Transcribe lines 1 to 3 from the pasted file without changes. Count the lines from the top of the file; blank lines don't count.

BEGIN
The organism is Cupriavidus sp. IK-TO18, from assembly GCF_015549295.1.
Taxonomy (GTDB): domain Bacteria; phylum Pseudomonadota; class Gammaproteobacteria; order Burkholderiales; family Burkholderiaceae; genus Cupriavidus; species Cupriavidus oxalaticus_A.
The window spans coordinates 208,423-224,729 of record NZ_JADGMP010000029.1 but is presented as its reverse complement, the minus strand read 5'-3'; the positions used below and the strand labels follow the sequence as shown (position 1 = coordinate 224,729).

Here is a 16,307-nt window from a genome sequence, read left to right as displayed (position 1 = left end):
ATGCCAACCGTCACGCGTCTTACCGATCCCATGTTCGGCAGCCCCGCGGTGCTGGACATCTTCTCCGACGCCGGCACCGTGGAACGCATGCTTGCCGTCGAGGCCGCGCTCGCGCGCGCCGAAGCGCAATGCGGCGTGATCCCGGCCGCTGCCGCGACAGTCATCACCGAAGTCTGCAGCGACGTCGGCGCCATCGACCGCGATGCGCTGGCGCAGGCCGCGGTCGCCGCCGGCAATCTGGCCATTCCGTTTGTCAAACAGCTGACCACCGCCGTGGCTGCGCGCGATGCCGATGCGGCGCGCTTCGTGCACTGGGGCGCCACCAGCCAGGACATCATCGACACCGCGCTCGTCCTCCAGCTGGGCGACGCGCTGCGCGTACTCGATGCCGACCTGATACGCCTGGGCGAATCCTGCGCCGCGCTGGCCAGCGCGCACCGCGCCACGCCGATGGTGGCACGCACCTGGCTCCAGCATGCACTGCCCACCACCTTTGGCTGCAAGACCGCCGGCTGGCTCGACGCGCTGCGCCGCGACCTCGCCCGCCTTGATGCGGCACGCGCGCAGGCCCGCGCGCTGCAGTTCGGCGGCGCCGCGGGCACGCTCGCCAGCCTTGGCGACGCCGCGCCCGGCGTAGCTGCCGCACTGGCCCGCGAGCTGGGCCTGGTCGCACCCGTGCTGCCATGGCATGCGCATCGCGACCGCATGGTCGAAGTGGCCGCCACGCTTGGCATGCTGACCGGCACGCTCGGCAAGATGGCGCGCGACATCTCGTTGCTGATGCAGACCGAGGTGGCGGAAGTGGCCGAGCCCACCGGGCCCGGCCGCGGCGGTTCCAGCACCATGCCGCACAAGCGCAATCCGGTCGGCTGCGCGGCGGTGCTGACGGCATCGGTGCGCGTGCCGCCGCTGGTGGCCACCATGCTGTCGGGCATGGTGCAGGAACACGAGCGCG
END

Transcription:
The organism is Cupriavidus sp. IK-TO18, from assembly GCF_015549295.1.
Taxonomy (GTDB): domain Bacteria; phylum Pseudomonadota; class Gammaproteobacteria; order Burkholderiales; family Burkholderiaceae; genus Cupriavidus; species Cupriavidus oxalaticus_A.
The window spans coordinates 208,423-224,729 of record NZ_JADGMP010000029.1 but is presented as its reverse complement, the minus strand read 5'-3'; the positions used below and the strand labels follow the sequence as shown (position 1 = coordinate 224,729).